to Fort Sumter.” Breach of faith? In what school of infamy had South Carolina chivalry been trained, that she could brand the defense of the United States flag by a United States officer, as a ” gross breach of faith?” The day after the evacuation, a little before morn, Major Anderson summoned his little force around the flagstaff of Fort Sumter, for the purpose of raising the banner which he had brought from Moultrie. The chaplain offered a most fervent prayer that the God of our fathers would enable that little garrison to maintain the honor of that flag undimmed through the fiery ordeals which awaited, and the entire garrison responded with a deep Amen. At twelve o’clock precisely, Major Anderson, dropping on his knees, and holding the lines in his hands, reverently drew the national ensign to the top of the staff, and then the entire garrison burst forth into exultant hurras, again, again and again repeated. That thrilling scene lives in song as well as in history. Listen to an old man’s ballad for December twenty-six, nineteen hundred and ten:
Come, children, leave your playing this dark and stormy night; Shut fast the rattling window-blinds, and make the fire burn bright; And hear an old man’s story, while loud the fierce winds blow, Of gallant Major Anderson and fifty years ago.
After a recital of the evacuation, the scarred veteran continues:
I never can forget, my boys how the next day, at noon, The drums beat and the bands played a stirring, martial tune, And silently we gathered round the flagstaff strong and high, Forever pointing upward to God’s temple in the sky.
Our noble Major Anderson was good as he was brave, And he knew without God’s blessing no banner long could wave; So he knelt with head uncovered, while the chaplain made a prayer, And as the last amen was said, the flag rose high in air.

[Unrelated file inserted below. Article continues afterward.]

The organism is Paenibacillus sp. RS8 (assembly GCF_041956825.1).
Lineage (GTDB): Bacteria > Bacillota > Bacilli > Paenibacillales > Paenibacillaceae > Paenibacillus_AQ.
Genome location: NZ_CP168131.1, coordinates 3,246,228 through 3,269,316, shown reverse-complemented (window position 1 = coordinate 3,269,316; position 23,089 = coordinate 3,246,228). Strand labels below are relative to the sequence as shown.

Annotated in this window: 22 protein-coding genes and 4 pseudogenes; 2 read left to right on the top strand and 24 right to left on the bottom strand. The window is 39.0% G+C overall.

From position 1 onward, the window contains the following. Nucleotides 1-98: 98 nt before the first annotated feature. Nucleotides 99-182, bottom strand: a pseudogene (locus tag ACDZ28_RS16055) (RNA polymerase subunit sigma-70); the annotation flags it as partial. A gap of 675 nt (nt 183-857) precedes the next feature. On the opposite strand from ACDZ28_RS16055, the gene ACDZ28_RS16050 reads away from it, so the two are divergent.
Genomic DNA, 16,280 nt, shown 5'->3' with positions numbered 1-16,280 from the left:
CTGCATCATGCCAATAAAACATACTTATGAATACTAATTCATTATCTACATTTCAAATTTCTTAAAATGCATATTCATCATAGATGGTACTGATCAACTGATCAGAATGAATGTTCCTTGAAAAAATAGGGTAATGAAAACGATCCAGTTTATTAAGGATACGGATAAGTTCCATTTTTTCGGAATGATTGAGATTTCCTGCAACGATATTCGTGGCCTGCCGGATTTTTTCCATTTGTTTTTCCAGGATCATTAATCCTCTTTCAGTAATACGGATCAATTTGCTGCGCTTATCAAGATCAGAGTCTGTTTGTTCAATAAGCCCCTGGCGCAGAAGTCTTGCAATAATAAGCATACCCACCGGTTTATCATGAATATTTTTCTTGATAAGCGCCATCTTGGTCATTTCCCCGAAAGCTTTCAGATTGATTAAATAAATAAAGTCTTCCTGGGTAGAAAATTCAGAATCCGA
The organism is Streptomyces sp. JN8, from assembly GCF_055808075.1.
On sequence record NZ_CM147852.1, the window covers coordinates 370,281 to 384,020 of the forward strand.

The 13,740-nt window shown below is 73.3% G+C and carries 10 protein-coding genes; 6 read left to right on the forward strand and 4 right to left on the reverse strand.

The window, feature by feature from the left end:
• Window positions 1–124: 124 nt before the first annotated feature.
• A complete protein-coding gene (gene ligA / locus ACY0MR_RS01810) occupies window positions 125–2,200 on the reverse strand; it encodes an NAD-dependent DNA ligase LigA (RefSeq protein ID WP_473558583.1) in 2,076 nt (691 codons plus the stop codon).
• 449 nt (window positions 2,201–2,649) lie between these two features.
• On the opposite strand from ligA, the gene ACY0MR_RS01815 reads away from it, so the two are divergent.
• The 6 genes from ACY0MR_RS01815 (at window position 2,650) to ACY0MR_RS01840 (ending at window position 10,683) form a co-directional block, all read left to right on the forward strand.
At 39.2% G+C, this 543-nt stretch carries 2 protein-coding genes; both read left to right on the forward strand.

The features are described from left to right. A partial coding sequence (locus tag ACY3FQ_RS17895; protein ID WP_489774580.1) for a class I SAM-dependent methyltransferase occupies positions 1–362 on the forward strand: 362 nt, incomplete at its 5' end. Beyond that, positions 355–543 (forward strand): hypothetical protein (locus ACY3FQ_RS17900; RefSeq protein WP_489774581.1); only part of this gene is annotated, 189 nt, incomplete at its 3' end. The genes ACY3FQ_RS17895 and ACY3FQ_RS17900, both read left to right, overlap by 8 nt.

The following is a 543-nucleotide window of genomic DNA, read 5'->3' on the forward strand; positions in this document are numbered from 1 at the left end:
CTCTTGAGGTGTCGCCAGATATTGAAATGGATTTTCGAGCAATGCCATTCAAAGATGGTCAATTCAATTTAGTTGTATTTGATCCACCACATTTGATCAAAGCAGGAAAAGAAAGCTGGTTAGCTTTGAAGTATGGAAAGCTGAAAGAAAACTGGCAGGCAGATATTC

Then our loud huzzas rung out, far and widely o’er the sea! We shouted for the Stars and Stripes, the standard of the free! Every eye was fixed upon it; every heart beat warm and fast, As with eager lips we promised to defend it to the last!
‘Twas a sight to be remembered, boys, the chaplain with his book, Our leader humbly kneeling, with his calm, undaunted look; And the officers and men, crushing tears they would not shed, And the blue sea all around us, and the blue sky overhead!
Three and a half months now crept away; months of gloom and terrible apprehension. I need not go into particulars; it is enough to remind you that meantime Florida, Mississippi, Alabama, Georgia, Louisiana, Texas, and North Carolina followed the example of South Carolina, and deluded themselves with the idea that, because they had passed ordinances of secession, they had voted themselves out of the Union. The halls of Congress echoed with the infamous valedictories of senators and representatives, never, I trust in God, to enter those halls again, save as prisoners, to be impeached of high treason before the nation’s judgment bench. One bright scene alone relieved the darkness of this horrible panorama; it was when the Old Public Functionary, nervously swinging between the God of his fathers and the Baal of slaveholding treason, on the fourth of March yielded the chair of Washington to God’s anointed champion of American freemen, Abraham Lincoln, of Illinois, crowned by the Grace of God and the National Will
the Moses of the New World. But I must press on with the narrative.
During these three months and a half, Fort Sumter was closely besieged. The South Carolina insurgents had strengthened the armament of Fort Moultrie and Castle Pinckney, and erected many new batteries, so as to place Sumter under the fire of nearly three-fourths of a circle, mounting one hundred and forty guns in all, many of them of very heavy calibre, while the besieging host numbered seven thousand. They had also cut off all supplies, so that the garrison was almost reduced to the point of starvation. On the eighth of April they learned that Government was about to relieve the garrison by sending supplies and reinforcements. You will be interested, doubtless, if I recall to you some of the correspondence which then took place. It is historic.
MONTGOMERY, ALA., April 10, 1861.
“TO GENERAL P. G. T. BEAUREGARD,
“If you have no doubt of the authorized character of the agent who communicated to you the intention of the Washington Government to supply Fort Sumter by force, you will at once demand its evacuation; and, if this is refused, proceed in such a manner as you may determine, to reduce it.
” L. P. WALKER,
“Secretary of War.”
CHARLESTON, S.C., April 10, 1861.
“TO HON. L.P. WALKER,
“Secretary of War.